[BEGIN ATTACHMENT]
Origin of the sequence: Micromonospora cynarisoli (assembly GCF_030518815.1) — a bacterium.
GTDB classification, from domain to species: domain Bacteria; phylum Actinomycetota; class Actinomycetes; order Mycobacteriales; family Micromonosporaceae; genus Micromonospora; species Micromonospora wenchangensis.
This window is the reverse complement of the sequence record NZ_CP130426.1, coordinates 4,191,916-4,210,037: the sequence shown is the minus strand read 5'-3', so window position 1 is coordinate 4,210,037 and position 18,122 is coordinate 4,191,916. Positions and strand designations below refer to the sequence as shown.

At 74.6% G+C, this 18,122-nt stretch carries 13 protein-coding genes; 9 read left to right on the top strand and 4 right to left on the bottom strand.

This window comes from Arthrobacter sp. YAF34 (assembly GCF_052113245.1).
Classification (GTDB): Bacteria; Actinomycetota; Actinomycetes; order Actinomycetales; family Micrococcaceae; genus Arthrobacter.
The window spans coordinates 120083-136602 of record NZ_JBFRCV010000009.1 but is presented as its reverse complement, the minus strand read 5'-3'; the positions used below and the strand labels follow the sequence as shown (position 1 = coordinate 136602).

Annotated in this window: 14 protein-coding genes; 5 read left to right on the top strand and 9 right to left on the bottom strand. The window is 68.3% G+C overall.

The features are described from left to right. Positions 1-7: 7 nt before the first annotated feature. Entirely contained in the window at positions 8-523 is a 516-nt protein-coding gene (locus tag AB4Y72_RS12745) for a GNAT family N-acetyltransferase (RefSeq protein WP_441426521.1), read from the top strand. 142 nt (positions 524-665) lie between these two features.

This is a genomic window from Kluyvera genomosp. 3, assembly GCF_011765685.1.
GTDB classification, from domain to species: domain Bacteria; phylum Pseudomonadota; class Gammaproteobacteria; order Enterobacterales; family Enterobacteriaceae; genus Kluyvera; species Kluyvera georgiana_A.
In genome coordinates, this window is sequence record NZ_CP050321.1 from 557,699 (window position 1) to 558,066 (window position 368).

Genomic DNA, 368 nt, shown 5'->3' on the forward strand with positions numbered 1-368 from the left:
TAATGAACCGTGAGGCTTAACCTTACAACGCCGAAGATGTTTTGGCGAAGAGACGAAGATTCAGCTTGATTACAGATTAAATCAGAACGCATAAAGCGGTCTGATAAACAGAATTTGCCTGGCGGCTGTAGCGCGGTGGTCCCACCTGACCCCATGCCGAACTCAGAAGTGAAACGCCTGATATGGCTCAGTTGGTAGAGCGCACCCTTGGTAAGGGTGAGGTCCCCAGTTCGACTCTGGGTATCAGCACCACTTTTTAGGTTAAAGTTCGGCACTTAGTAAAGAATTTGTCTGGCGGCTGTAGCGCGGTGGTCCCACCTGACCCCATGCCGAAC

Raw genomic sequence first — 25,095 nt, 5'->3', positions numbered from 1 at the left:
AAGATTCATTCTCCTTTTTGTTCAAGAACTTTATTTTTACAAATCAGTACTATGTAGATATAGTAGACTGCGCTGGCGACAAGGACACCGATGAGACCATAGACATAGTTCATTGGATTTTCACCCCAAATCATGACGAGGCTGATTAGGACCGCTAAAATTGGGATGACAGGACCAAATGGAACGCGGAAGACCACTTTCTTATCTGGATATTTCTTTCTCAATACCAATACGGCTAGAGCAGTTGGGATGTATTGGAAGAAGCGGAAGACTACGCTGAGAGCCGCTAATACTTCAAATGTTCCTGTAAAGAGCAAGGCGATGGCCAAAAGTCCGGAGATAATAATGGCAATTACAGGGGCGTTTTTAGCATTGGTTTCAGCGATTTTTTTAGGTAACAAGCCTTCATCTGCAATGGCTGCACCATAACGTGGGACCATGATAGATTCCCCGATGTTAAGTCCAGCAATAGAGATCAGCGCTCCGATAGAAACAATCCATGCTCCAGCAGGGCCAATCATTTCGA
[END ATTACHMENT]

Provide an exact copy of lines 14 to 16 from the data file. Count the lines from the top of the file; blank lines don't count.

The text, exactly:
TAATGAACCGTGAGGCTTAACCTTACAACGCCGAAGATGTTTTGGCGAAGAGACGAAGATTCAGCTTGATTACAGATTAAATCAGAACGCATAAAGCGGTCTGATAAACAGAATTTGCCTGGCGGCTGTAGCGCGGTGGTCCCACCTGACCCCATGCCGAACTCAGAAGTGAAACGCCTGATATGGCTCAGTTGGTAGAGCGCACCCTTGGTAAGGGTGAGGTCCCCAGTTCGACTCTGGGTATCAGCACCACTTTTTAGGTTAAAGTTCGGCACTTAGTAAAGAATTTGTCTGGCGGCTGTAGCGCGGTGGTCCCACCTGACCCCATGCCGAAC

Raw genomic sequence first — 25,095 nt, 5'->3', positions numbered from 1 at the left:
AAGATTCATTCTCCTTTTTGTTCAAGAACTTTATTTTTACAAATCAGTACTATGTAGATATAGTAGACTGCGCTGGCGACAAGGACACCGATGAGACCATAGACATAGTTCATTGGATTTTCACCCCAAATCATGACGAGGCTGATTAGGACCGCTAAAATTGGGATGACAGGACCAAATGGAACGCGGAAGACCACTTTCTTATCTGGATATTTCTTTCTCAATACCAATACGGCTAGAGCAGTTGGGATGTATTGGAAGAAGCGGAAGACTACGCTGAGAGCCGCTAATACTTCAAATGTTCCTGTAAAGAGCAAGGCGATGGCCAAAAGTCCGGAGATAATAATGGCAATTACAGGGGCGTTTTTAGCATTGGTTTCAGCGATTTTTTTAGGTAACAAGCCTTCATCTGCAATGGCTGCACCATAACGTGGGACCATGATAGATTCCCCGATGTTAAGTCCAGCAATAGAGATCAGCGCTCCGATAGAAACAATCCATGCTCCAGCAGGGCCAATCATTTCGA